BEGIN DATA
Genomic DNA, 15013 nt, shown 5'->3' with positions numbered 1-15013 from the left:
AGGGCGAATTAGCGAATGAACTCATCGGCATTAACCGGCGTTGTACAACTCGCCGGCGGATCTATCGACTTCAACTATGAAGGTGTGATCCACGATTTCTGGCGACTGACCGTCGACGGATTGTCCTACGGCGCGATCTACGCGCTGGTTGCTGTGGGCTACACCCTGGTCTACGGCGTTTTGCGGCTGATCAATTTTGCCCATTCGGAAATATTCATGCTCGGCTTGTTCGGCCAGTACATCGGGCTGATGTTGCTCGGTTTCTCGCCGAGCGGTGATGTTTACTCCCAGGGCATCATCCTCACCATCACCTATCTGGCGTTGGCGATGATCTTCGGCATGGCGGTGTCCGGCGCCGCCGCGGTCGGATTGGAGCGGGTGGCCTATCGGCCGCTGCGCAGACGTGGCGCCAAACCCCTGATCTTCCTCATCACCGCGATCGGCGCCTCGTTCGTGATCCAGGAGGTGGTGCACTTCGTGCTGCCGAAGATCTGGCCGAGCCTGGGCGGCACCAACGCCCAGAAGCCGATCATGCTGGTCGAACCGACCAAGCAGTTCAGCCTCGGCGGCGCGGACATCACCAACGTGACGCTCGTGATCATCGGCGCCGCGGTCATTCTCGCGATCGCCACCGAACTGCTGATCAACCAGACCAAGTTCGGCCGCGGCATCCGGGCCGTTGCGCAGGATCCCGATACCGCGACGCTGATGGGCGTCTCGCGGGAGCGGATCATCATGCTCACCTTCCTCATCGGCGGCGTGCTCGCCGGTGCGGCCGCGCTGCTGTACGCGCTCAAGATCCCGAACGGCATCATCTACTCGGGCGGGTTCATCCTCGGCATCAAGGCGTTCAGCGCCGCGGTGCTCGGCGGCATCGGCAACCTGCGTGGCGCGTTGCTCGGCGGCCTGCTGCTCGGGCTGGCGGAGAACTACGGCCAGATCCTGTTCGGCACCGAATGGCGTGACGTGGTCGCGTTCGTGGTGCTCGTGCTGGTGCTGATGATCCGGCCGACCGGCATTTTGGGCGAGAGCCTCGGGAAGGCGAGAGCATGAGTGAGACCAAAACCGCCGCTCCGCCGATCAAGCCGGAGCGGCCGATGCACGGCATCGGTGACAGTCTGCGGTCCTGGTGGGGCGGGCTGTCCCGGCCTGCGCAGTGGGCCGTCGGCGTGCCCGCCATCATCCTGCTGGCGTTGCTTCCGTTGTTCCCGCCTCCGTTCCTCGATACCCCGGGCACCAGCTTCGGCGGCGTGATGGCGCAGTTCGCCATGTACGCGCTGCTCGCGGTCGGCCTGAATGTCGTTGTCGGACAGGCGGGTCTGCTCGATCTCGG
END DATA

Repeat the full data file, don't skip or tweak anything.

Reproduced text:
Genomic DNA, 15013 nt, shown 5'->3' with positions numbered 1-15013 from the left:
AGGGCGAATTAGCGAATGAACTCATCGGCATTAACCGGCGTTGTACAACTCGCCGGCGGATCTATCGACTTCAACTATGAAGGTGTGATCCACGATTTCTGGCGACTGACCGTCGACGGATTGTCCTACGGCGCGATCTACGCGCTGGTTGCTGTGGGCTACACCCTGGTCTACGGCGTTTTGCGGCTGATCAATTTTGCCCATTCGGAAATATTCATGCTCGGCTTGTTCGGCCAGTACATCGGGCTGATGTTGCTCGGTTTCTCGCCGAGCGGTGATGTTTACTCCCAGGGCATCATCCTCACCATCACCTATCTGGCGTTGGCGATGATCTTCGGCATGGCGGTGTCCGGCGCCGCCGCGGTCGGATTGGAGCGGGTGGCCTATCGGCCGCTGCGCAGACGTGGCGCCAAACCCCTGATCTTCCTCATCACCGCGATCGGCGCCTCGTTCGTGATCCAGGAGGTGGTGCACTTCGTGCTGCCGAAGATCTGGCCGAGCCTGGGCGGCACCAACGCCCAGAAGCCGATCATGCTGGTCGAACCGACCAAGCAGTTCAGCCTCGGCGGCGCGGACATCACCAACGTGACGCTCGTGATCATCGGCGCCGCGGTCATTCTCGCGATCGCCACCGAACTGCTGATCAACCAGACCAAGTTCGGCCGCGGCATCCGGGCCGTTGCGCAGGATCCCGATACCGCGACGCTGATGGGCGTCTCGCGGGAGCGGATCATCATGCTCACCTTCCTCATCGGCGGCGTGCTCGCCGGTGCGGCCGCGCTGCTGTACGCGCTCAAGATCCCGAACGGCATCATCTACTCGGGCGGGTTCATCCTCGGCATCAAGGCGTTCAGCGCCGCGGTGCTCGGCGGCATCGGCAACCTGCGTGGCGCGTTGCTCGGCGGCCTGCTGCTCGGGCTGGCGGAGAACTACGGCCAGATCCTGTTCGGCACCGAATGGCGTGACGTGGTCGCGTTCGTGGTGCTCGTGCTGGTGCTGATGATCCGGCCGACCGGCATTTTGGGCGAGAGCCTCGGGAAGGCGAGAGCATGAGTGAGACCAAAACCGCCGCTCCGCCGATCAAGCCGGAGCGGCCGATGCACGGCATCGGTGACAGTCTGCGGTCCTGGTGGGGCGGGCTGTCCCGGCCTGCGCAGTGGGCCGTCGGCGTGCCCGCCATCATCCTGCTGGCGTTGCTTCCGTTGTTCCCGCCTCCGTTCCTCGATACCCCGGGCACCAGCTTCGGCGGCGTGATGGCGCAGTTCGCCATGTACGCGCTGCTCGCGGTCGGCCTGAATGTCGTTGTCGGACAGGCGGGTCTGCTCGATCTCGG